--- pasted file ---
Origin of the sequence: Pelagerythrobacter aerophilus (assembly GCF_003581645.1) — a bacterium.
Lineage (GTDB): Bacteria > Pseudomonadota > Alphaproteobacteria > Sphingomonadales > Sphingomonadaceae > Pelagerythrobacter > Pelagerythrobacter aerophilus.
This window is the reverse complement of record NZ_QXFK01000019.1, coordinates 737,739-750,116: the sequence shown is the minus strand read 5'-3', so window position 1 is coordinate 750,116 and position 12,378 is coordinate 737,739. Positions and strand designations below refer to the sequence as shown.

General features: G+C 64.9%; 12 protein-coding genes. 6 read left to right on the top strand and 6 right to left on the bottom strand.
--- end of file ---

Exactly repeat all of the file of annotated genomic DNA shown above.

Origin of the sequence: Pelagerythrobacter aerophilus (assembly GCF_003581645.1) — a bacterium.
Lineage (GTDB): Bacteria > Pseudomonadota > Alphaproteobacteria > Sphingomonadales > Sphingomonadaceae > Pelagerythrobacter > Pelagerythrobacter aerophilus.
This window is the reverse complement of record NZ_QXFK01000019.1, coordinates 737,739-750,116: the sequence shown is the minus strand read 5'-3', so window position 1 is coordinate 750,116 and position 12,378 is coordinate 737,739. Positions and strand designations below refer to the sequence as shown.

General features: G+C 64.9%; 12 protein-coding genes. 6 read left to right on the top strand and 6 right to left on the bottom strand.